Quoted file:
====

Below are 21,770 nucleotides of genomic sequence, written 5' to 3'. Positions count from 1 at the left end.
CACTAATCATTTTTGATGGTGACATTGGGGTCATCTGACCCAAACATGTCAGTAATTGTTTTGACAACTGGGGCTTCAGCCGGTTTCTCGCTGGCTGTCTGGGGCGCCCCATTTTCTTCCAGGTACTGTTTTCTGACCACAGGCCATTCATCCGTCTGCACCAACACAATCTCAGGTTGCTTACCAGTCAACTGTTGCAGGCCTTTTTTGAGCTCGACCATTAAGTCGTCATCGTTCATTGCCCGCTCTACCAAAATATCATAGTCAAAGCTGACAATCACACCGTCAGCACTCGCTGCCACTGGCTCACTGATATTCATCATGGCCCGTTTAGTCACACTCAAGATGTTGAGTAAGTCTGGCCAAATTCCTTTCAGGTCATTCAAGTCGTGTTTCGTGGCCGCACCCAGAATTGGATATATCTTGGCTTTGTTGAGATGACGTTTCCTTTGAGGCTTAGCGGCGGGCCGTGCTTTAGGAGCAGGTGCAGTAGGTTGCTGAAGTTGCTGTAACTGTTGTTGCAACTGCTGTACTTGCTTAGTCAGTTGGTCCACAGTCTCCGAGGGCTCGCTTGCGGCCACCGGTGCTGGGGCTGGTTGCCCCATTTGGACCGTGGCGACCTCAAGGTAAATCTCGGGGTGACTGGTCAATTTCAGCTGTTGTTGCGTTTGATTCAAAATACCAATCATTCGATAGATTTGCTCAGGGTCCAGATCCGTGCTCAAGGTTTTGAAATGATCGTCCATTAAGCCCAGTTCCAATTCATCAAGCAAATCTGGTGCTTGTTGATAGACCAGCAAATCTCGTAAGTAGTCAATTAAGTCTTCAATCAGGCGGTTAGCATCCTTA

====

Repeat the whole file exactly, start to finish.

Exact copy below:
Below are 21,770 nucleotides of genomic sequence, written 5' to 3'. Positions count from 1 at the left end.
CACTAATCATTTTTGATGGTGACATTGGGGTCATCTGACCCAAACATGTCAGTAATTGTTTTGACAACTGGGGCTTCAGCCGGTTTCTCGCTGGCTGTCTGGGGCGCCCCATTTTCTTCCAGGTACTGTTTTCTGACCACAGGCCATTCATCCGTCTGCACCAACACAATCTCAGGTTGCTTACCAGTCAACTGTTGCAGGCCTTTTTTGAGCTCGACCATTAAGTCGTCATCGTTCATTGCCCGCTCTACCAAAATATCATAGTCAAAGCTGACAATCACACCGTCAGCACTCGCTGCCACTGGCTCACTGATATTCATCATGGCCCGTTTAGTCACACTCAAGATGTTGAGTAAGTCTGGCCAAATTCCTTTCAGGTCATTCAAGTCGTGTTTCGTGGCCGCACCCAGAATTGGATATATCTTGGCTTTGTTGAGATGACGTTTCCTTTGAGGCTTAGCGGCGGGCCGTGCTTTAGGAGCAGGTGCAGTAGGTTGCTGAAGTTGCTGTAACTGTTGTTGCAACTGCTGTACTTGCTTAGTCAGTTGGTCCACAGTCTCCGAGGGCTCGCTTGCGGCCACCGGTGCTGGGGCTGGTTGCCCCATTTGGACCGTGGCGACCTCAAGGTAAATCTCGGGGTGACTGGTCAATTTCAGCTGTTGTTGCGTTTGATTCAAAATACCAATCATTCGATAGATTTGCTCAGGGTCCAGATCCGTGCTCAAGGTTTTGAAATGATCGTCCATTAAGCCCAGTTCCAATTCATCAAGCAAATCTGGTGCTTGTTGATAGACCAGCAAATCTCGTAAGTAGTCAATTAAGTCTTCAATCAGGCGGTTAGCATCCTTA